Does Stress Decrease Your Chances of Getting Pregnant?

Research is split but many experts say for some stress could mean less

Feb. 25, 2011— -- In January, Kristen Hale of Shawnee, Kan., underwent her first round of intrauterine insemination (IUI), where her husband Bill's sperm was artificially placed within her body closer to the egg.

"The whole time you're laying there you're thinking, am I going to have to do this again, and how much are we spending?" Hale, 28, said. "We hoped it would be our first and only time."

It won't be.

Kristen had learned months before that she has polycystic ovarian syndrome, and that her husband's sperm-count was low during their natural attempts. They were told IUI could significantly increase their chance of getting pregnant. But the first attempt didn't work for the Hales, so they're going in for another visit next month.

"We have babies on the mind 24-7," Hale said. "It's all we talk about, think about. We're stressed because we're thinking about not being stressed."

Like many women, Kristen says she believes the emotional pressure she feels is one of the major reasons why she could not get pregnant on her first IUI try.

"Most of the stress is the two-week wait [after insemination]," said Hale. "You're constantly wondering if every feeling is a symptom of pregnancy. It's like your mind playing tricks on you."

It's a thought that crosses the minds of many women who are struggling to conceive. Does a woman's stress level contribute to her chances of conceiving?

The research, along with many experts, is divided. A review of European studies released Thursday found that women who are stressed have a near-equal chance of conceiving with fertility treatments as less-stressed women. Women have long believed that stress could interfere with hormone levels and affect their chances of pregnancy.

And it could be true for some women who naturally try to conceive, said Dr. James Grifo, director of NYU Fertility Center and professor of the department of obstetrics and gynecology at NYU Langone Medical Center.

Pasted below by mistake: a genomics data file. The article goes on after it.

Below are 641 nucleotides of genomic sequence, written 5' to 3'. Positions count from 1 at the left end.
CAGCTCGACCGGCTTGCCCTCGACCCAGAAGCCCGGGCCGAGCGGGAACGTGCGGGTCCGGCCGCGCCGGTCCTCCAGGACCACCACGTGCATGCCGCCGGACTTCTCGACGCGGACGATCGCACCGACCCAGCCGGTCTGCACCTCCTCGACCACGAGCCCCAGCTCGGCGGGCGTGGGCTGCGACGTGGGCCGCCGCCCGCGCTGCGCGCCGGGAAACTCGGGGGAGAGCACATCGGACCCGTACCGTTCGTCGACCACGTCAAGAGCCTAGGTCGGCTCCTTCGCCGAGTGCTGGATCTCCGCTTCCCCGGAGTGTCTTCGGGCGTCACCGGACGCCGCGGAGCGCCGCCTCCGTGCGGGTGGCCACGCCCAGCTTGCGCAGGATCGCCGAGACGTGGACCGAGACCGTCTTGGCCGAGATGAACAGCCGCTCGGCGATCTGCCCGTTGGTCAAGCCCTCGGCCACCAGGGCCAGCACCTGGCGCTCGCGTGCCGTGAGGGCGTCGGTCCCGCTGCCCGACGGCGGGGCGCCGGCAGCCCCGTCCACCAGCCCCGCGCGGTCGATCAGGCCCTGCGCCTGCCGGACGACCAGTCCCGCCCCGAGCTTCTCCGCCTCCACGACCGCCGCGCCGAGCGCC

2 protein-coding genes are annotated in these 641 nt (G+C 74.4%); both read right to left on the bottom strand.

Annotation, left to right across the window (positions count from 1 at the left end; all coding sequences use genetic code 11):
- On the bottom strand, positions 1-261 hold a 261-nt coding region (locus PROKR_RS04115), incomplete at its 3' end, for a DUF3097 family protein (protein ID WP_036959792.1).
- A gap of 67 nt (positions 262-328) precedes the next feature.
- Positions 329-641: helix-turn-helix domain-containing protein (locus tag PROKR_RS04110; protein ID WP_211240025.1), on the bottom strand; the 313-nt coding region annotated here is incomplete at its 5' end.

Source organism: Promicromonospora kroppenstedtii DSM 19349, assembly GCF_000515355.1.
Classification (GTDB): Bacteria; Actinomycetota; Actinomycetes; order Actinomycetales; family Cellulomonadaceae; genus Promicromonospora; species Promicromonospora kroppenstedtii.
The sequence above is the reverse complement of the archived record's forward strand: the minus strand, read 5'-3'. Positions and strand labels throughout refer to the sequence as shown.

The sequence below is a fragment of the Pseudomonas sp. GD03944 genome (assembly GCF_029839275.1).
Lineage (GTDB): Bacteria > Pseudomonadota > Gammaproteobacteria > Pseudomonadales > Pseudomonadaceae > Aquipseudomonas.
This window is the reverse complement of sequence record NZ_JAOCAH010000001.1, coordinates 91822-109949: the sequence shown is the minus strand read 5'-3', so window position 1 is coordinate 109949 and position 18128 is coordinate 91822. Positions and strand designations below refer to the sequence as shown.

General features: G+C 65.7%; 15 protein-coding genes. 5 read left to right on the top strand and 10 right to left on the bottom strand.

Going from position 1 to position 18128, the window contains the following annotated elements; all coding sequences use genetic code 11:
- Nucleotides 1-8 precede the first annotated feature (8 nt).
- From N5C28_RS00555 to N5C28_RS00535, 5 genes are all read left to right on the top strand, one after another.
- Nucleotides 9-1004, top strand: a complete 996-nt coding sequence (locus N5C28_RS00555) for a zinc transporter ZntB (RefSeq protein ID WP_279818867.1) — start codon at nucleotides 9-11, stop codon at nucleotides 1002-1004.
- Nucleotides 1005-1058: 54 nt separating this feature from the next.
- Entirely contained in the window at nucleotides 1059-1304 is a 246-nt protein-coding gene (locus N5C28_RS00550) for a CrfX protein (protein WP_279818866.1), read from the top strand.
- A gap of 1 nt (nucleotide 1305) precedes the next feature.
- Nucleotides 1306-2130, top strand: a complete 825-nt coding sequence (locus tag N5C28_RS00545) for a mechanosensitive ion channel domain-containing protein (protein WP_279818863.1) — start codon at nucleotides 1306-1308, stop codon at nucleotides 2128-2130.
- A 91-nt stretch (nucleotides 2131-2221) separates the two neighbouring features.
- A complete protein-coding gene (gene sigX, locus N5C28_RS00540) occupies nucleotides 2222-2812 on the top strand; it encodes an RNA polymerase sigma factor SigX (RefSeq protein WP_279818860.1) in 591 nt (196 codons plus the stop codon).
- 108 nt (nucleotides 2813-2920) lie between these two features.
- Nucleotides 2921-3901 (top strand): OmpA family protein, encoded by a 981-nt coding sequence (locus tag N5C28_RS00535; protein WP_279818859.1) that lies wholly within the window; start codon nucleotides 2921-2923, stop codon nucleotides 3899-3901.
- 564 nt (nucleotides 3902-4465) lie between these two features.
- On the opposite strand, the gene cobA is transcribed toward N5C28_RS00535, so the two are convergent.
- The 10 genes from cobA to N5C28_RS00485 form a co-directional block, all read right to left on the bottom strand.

Stress can stop ovulation, he said. And the constant worry of infertility could also impair a couple's physical and emotional capacity to have sex.

But many are not convinced that stress promotes infertility for couples who are already undergoing fertility treatments.

"We certainly know that infertility causes stress, but there's no good data to say that stress causes infertility," said Dr. Jeffrey Goldberg, head of the infertility treatment clinic at the Cleveland Clinic in Ohio.

Still, many experts say an overwhelming amount of research suggests the opposite.

Besides changes in hormone levels, stress also contributes to a couples' attitude and behavior toward assisted fertility methods.

"It's the number one reason they drop out of treatment," said Alice Domar, director of the Domar Center for Mind Body Health at Boston IVF. "I'm not saying that stress is the cause of all infertility, but it could contribute to the problem."

Previous research also suggests that women who are the most stressed about missing work for treatment or how much an IVF cycle will cost may also be less likely to get pregnant.

Domar says many women struggling with infertility bottle up their emotions because they feel ashamed.

"It becomes this secret cell of pain," she said. It's understandably difficult when women see so many around them having babies with ease."

While many factors contribute to a couple's anxiety, the major focus of mental health care for infertile couples is to help them cope with the emotional impact of infertility treatment. Joining a support group and participating in relaxation approaches like meditation have shown to help some couples, if not to conceive, to overcome their feeling discouraged.

"We talk about how to handle feelings of guilt and shame," she said.

Kristen Hale's friends have recommended all types of alternative treatments -- everything from meditation to herbal drinks, she said. But because she feels like she's got a lot riding on her upcoming IUI treatment, she feels like investing her time in other methods could interfere with her chances.

"Maybe I could do both but I feel like it would be starting over for me. I'll feel like I'm going backwards by not putting all my focus on the medical procedure," said Hale.

In fact, while some evidence supports alternative therapies to enhance fertility in some women, a mind-body approach may not be the best fertility method, said Grifo.

"I don't think there's a right or wrong for fertility treatments. A lot of patients benefit from mind-body approaches while others don't," said Grifo. "You should not feel obligated to do anything."

And for some couples for whom no approach may work, more important than stress relief is to support the couple as they overcome their emotional grief, he said.

"Telling women that fertility treatments didn't work because they were stressed is making them feel bad for no reason because it's not even right," said Grifo.

Grifo equated conception to a numbers game. For many, it's about the right egg at the right time. Not all eggs work and not every cycle guarantees pregnancy, he said.

"Women should know not to worry if they're stressed out, it's not going to keep you from getting pregnant," said Grifo. "It's not your fault the cycle failed. It could be that just that time you didn't get the one good embryo."